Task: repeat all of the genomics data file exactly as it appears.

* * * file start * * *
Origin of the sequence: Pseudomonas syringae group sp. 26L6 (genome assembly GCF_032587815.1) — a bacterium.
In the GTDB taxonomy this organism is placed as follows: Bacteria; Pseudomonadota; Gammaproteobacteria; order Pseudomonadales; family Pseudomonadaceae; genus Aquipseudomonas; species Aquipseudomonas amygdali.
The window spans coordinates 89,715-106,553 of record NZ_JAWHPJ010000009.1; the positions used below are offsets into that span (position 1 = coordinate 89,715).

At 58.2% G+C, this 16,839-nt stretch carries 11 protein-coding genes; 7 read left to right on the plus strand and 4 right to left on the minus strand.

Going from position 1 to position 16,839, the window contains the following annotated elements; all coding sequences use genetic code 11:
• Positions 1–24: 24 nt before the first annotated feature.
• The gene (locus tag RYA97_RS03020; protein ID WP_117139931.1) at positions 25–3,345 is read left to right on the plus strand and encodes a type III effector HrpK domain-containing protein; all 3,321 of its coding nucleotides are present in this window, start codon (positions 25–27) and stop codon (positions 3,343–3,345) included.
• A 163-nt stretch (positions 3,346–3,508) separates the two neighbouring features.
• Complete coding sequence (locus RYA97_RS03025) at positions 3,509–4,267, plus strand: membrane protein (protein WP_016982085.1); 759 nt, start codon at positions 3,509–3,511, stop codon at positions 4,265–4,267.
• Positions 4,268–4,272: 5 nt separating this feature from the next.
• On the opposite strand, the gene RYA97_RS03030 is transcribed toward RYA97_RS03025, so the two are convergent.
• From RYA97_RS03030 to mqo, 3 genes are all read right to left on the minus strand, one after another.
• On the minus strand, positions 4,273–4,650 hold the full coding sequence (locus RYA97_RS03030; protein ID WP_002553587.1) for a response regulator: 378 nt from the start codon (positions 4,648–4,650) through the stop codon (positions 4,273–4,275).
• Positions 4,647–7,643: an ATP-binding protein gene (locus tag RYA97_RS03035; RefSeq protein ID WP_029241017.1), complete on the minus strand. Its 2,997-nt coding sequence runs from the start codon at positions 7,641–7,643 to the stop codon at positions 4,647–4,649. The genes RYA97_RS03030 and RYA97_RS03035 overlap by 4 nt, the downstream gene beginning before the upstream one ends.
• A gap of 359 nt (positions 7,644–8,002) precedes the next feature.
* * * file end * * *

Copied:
Origin of the sequence: Pseudomonas syringae group sp. 26L6 (genome assembly GCF_032587815.1) — a bacterium.
In the GTDB taxonomy this organism is placed as follows: Bacteria; Pseudomonadota; Gammaproteobacteria; order Pseudomonadales; family Pseudomonadaceae; genus Aquipseudomonas; species Aquipseudomonas amygdali.
The window spans coordinates 89,715-106,553 of record NZ_JAWHPJ010000009.1; the positions used below are offsets into that span (position 1 = coordinate 89,715).

At 58.2% G+C, this 16,839-nt stretch carries 11 protein-coding genes; 7 read left to right on the plus strand and 4 right to left on the minus strand.

Going from position 1 to position 16,839, the window contains the following annotated elements; all coding sequences use genetic code 11:
• Positions 1–24: 24 nt before the first annotated feature.
• The gene (locus tag RYA97_RS03020; protein ID WP_117139931.1) at positions 25–3,345 is read left to right on the plus strand and encodes a type III effector HrpK domain-containing protein; all 3,321 of its coding nucleotides are present in this window, start codon (positions 25–27) and stop codon (positions 3,343–3,345) included.
• A 163-nt stretch (positions 3,346–3,508) separates the two neighbouring features.
• Complete coding sequence (locus RYA97_RS03025) at positions 3,509–4,267, plus strand: membrane protein (protein WP_016982085.1); 759 nt, start codon at positions 3,509–3,511, stop codon at positions 4,265–4,267.
• Positions 4,268–4,272: 5 nt separating this feature from the next.
• On the opposite strand, the gene RYA97_RS03030 is transcribed toward RYA97_RS03025, so the two are convergent.
• From RYA97_RS03030 to mqo, 3 genes are all read right to left on the minus strand, one after another.
• On the minus strand, positions 4,273–4,650 hold the full coding sequence (locus RYA97_RS03030; protein ID WP_002553587.1) for a response regulator: 378 nt from the start codon (positions 4,648–4,650) through the stop codon (positions 4,273–4,275).
• Positions 4,647–7,643: an ATP-binding protein gene (locus tag RYA97_RS03035; RefSeq protein ID WP_029241017.1), complete on the minus strand. Its 2,997-nt coding sequence runs from the start codon at positions 7,641–7,643 to the stop codon at positions 4,647–4,649. The genes RYA97_RS03030 and RYA97_RS03035 overlap by 4 nt, the downstream gene beginning before the upstream one ends.
• A gap of 359 nt (positions 7,644–8,002) precedes the next feature.